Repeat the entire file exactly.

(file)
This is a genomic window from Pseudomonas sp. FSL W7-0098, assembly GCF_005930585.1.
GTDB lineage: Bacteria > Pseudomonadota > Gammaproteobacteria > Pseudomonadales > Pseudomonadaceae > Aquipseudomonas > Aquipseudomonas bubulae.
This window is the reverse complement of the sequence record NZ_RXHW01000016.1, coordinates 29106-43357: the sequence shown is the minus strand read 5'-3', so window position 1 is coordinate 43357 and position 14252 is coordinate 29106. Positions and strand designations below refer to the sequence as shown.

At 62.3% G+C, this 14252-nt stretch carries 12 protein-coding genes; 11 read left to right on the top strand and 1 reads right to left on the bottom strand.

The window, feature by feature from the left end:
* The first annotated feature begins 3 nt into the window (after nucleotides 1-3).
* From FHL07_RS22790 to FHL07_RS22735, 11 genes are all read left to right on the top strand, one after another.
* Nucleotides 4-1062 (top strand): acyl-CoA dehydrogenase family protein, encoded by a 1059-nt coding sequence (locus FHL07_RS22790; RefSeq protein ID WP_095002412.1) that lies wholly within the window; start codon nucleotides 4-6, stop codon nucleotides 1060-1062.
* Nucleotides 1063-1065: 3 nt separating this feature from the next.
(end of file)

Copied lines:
This is a genomic window from Pseudomonas sp. FSL W7-0098, assembly GCF_005930585.1.
GTDB lineage: Bacteria > Pseudomonadota > Gammaproteobacteria > Pseudomonadales > Pseudomonadaceae > Aquipseudomonas > Aquipseudomonas bubulae.
This window is the reverse complement of the sequence record NZ_RXHW01000016.1, coordinates 29106-43357: the sequence shown is the minus strand read 5'-3', so window position 1 is coordinate 43357 and position 14252 is coordinate 29106. Positions and strand designations below refer to the sequence as shown.

At 62.3% G+C, this 14252-nt stretch carries 12 protein-coding genes; 11 read left to right on the top strand and 1 reads right to left on the bottom strand.

The window, feature by feature from the left end:
* The first annotated feature begins 3 nt into the window (after nucleotides 1-3).
* From FHL07_RS22790 to FHL07_RS22735, 11 genes are all read left to right on the top strand, one after another.
* Nucleotides 4-1062 (top strand): acyl-CoA dehydrogenase family protein, encoded by a 1059-nt coding sequence (locus FHL07_RS22790; RefSeq protein ID WP_095002412.1) that lies wholly within the window; start codon nucleotides 4-6, stop codon nucleotides 1060-1062.
* Nucleotides 1063-1065: 3 nt separating this feature from the next.